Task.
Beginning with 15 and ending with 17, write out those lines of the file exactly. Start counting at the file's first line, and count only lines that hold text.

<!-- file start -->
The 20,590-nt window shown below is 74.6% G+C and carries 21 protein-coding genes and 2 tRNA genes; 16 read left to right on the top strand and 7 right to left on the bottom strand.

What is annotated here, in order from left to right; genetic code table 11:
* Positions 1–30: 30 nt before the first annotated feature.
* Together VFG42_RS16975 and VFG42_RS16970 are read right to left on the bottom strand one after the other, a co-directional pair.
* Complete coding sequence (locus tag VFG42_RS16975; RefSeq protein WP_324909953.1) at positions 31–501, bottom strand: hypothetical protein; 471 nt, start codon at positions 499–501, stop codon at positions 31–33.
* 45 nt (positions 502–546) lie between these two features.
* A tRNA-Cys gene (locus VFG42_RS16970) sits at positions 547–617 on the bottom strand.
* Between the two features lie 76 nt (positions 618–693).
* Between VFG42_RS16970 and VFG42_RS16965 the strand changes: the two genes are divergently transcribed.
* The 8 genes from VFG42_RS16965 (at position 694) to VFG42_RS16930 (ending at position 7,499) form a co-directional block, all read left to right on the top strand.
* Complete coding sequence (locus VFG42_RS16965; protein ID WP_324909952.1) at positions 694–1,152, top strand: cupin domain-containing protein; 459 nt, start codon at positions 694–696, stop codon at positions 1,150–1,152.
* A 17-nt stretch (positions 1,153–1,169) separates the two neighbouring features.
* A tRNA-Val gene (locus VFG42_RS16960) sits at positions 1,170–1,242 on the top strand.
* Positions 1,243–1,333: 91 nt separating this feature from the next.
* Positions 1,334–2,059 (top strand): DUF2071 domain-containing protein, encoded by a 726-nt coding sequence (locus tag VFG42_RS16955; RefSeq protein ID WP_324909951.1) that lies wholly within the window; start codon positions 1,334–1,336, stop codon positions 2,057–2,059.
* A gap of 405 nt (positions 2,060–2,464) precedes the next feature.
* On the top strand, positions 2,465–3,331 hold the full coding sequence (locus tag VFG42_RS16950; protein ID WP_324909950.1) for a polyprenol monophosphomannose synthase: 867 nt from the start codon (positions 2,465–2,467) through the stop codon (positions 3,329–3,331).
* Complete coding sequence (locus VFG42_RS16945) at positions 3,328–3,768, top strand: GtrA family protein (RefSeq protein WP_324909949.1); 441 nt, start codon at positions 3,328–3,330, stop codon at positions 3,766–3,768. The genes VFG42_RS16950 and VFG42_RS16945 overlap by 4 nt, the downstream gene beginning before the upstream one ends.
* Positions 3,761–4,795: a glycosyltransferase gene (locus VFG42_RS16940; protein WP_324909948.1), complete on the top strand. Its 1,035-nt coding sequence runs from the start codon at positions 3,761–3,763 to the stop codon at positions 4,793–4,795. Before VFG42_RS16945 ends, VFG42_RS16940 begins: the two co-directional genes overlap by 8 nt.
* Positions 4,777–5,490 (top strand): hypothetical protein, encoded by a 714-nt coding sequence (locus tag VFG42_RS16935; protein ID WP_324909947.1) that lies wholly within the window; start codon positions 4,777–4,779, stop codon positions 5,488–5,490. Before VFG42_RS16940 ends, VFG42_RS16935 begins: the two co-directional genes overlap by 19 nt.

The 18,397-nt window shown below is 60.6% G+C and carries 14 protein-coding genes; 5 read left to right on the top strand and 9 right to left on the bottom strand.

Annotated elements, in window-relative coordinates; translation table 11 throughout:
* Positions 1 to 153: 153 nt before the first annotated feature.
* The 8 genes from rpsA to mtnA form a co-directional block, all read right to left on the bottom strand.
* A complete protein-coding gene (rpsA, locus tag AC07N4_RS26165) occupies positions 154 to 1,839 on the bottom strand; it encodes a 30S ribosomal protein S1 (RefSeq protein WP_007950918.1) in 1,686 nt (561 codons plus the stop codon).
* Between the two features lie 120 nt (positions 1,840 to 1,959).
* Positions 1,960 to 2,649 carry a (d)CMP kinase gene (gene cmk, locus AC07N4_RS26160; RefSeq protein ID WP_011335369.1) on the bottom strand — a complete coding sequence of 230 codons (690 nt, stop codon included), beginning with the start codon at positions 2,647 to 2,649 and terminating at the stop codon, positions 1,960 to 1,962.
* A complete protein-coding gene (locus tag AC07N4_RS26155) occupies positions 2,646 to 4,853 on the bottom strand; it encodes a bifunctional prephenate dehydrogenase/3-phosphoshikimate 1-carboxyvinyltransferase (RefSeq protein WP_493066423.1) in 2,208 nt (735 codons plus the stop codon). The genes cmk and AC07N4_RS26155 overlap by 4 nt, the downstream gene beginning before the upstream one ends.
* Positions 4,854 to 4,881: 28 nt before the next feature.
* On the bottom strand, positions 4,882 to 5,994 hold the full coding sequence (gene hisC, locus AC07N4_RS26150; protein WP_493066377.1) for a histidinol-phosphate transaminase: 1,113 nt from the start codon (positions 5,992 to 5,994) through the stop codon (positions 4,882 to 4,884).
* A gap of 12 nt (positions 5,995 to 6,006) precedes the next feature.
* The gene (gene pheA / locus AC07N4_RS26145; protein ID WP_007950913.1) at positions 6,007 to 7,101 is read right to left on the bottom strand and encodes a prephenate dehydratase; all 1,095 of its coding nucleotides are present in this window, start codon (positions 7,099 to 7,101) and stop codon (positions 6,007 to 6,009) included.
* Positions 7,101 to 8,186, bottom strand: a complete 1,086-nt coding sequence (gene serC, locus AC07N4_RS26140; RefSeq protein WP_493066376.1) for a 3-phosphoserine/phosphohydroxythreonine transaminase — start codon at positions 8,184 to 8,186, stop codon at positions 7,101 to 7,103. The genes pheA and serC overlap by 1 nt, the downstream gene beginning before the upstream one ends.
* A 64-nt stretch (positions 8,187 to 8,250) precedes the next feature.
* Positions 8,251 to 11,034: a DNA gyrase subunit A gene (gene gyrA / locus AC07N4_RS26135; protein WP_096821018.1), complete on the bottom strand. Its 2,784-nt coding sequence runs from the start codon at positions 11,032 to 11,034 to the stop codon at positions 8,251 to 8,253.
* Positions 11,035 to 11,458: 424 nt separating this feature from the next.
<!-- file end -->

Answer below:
* Positions 1,334–2,059 (top strand): DUF2071 domain-containing protein, encoded by a 726-nt coding sequence (locus tag VFG42_RS16955; RefSeq protein ID WP_324909951.1) that lies wholly within the window; start codon positions 1,334–1,336, stop codon positions 2,057–2,059.
* A gap of 405 nt (positions 2,060–2,464) precedes the next feature.
* On the top strand, positions 2,465–3,331 hold the full coding sequence (locus tag VFG42_RS16950; protein ID WP_324909950.1) for a polyprenol monophosphomannose synthase: 867 nt from the start codon (positions 2,465–2,467) through the stop codon (positions 3,329–3,331).